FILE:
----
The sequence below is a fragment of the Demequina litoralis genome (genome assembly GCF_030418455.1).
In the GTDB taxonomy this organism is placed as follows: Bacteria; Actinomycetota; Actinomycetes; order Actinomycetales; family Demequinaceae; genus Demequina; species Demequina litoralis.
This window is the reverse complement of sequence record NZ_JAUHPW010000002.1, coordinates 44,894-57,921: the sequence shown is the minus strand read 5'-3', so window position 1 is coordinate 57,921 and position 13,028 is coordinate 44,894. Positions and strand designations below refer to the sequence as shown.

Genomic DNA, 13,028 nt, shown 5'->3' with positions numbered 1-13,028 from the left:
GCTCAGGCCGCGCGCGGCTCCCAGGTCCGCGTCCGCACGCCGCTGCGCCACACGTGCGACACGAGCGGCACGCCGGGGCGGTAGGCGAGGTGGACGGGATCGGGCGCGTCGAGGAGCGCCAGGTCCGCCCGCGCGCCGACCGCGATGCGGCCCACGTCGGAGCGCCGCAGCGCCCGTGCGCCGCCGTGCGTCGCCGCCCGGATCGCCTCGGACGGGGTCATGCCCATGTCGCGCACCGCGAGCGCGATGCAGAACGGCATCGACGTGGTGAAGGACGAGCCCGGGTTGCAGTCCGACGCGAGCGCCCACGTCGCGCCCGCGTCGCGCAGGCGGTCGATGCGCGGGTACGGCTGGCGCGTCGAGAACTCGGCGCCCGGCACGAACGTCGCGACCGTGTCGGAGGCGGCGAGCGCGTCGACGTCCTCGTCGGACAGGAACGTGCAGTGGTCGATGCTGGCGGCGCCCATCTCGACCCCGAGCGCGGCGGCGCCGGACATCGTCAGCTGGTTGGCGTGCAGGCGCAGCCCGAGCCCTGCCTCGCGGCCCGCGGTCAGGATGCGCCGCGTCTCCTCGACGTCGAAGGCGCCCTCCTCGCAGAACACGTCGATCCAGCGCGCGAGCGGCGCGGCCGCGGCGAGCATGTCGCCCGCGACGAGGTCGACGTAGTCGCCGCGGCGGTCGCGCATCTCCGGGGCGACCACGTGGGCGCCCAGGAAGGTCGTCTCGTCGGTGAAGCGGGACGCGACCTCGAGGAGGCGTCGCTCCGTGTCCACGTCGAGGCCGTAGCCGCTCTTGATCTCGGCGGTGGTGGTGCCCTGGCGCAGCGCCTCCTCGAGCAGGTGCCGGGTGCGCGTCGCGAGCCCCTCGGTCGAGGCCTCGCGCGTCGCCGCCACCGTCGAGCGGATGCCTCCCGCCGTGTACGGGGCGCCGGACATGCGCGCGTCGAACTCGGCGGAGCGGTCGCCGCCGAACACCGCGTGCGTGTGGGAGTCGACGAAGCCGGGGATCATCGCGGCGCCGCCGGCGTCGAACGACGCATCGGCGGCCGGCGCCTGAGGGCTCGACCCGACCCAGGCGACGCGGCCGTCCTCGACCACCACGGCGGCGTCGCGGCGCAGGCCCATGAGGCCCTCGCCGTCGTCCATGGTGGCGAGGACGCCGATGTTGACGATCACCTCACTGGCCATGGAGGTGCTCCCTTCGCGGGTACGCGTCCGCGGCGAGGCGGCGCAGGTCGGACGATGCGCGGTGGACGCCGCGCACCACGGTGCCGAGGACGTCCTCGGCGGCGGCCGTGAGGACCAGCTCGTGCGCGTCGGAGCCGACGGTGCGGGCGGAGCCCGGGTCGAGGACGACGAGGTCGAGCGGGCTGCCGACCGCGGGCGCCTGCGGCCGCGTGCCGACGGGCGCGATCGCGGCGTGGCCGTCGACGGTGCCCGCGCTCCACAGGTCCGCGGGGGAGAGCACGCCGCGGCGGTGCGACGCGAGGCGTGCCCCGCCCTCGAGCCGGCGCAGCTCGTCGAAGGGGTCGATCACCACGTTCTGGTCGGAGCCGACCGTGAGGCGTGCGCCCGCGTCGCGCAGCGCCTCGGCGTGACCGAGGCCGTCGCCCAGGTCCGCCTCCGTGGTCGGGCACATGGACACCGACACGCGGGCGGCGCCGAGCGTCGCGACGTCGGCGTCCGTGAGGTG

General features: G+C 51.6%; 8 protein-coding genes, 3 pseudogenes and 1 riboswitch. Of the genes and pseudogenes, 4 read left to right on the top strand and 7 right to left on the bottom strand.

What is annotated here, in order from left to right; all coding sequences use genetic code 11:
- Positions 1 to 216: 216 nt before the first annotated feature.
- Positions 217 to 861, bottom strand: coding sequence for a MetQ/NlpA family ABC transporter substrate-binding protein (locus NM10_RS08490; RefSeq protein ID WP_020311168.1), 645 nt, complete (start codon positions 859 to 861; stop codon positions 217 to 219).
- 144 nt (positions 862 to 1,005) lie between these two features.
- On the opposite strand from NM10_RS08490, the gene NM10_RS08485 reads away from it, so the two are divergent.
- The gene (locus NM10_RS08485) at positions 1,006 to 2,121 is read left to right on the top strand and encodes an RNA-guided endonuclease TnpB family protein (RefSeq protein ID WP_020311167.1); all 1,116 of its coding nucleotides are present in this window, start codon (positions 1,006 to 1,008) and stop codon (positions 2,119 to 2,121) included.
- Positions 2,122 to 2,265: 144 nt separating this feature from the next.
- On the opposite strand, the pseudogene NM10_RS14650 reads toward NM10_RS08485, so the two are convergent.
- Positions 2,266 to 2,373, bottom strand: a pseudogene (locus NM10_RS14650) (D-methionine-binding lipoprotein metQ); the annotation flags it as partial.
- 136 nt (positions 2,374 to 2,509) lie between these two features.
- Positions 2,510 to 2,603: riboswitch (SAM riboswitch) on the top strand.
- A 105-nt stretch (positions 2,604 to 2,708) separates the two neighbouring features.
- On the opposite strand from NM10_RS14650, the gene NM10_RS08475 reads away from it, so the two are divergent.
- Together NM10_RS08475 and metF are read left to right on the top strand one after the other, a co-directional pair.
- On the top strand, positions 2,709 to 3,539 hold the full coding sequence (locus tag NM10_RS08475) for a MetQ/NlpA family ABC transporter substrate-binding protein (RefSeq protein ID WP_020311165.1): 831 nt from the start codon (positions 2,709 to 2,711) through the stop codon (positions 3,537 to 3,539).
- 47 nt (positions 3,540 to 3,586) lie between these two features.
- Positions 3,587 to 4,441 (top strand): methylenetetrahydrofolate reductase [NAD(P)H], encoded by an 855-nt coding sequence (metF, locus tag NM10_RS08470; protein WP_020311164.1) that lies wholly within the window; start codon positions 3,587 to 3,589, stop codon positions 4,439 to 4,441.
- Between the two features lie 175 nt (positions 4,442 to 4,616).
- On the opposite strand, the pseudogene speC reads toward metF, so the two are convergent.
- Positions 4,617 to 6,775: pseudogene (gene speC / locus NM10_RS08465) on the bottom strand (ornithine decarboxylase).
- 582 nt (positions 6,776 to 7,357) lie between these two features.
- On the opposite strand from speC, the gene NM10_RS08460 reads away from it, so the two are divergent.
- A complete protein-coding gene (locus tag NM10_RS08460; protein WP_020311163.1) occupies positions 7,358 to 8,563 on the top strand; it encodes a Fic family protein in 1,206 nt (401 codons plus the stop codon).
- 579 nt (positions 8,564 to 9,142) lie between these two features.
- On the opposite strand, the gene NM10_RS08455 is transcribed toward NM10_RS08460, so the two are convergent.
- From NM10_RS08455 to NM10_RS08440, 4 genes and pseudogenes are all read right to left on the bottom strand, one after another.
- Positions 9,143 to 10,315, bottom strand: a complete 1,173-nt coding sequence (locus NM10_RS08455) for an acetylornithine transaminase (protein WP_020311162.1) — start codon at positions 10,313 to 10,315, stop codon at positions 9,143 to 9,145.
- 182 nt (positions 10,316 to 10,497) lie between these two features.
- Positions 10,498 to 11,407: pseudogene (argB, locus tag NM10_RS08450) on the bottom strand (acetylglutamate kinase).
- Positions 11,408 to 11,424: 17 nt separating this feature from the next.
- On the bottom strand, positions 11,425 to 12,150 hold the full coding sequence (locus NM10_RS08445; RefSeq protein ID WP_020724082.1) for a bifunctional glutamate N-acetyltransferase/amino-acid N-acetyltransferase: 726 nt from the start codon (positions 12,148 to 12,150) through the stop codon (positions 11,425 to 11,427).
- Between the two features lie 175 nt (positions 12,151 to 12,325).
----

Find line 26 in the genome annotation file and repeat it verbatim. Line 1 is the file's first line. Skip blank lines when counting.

- Positions 4,617 to 6,775: pseudogene (gene speC / locus NM10_RS08465) on the bottom strand (ornithine decarboxylase).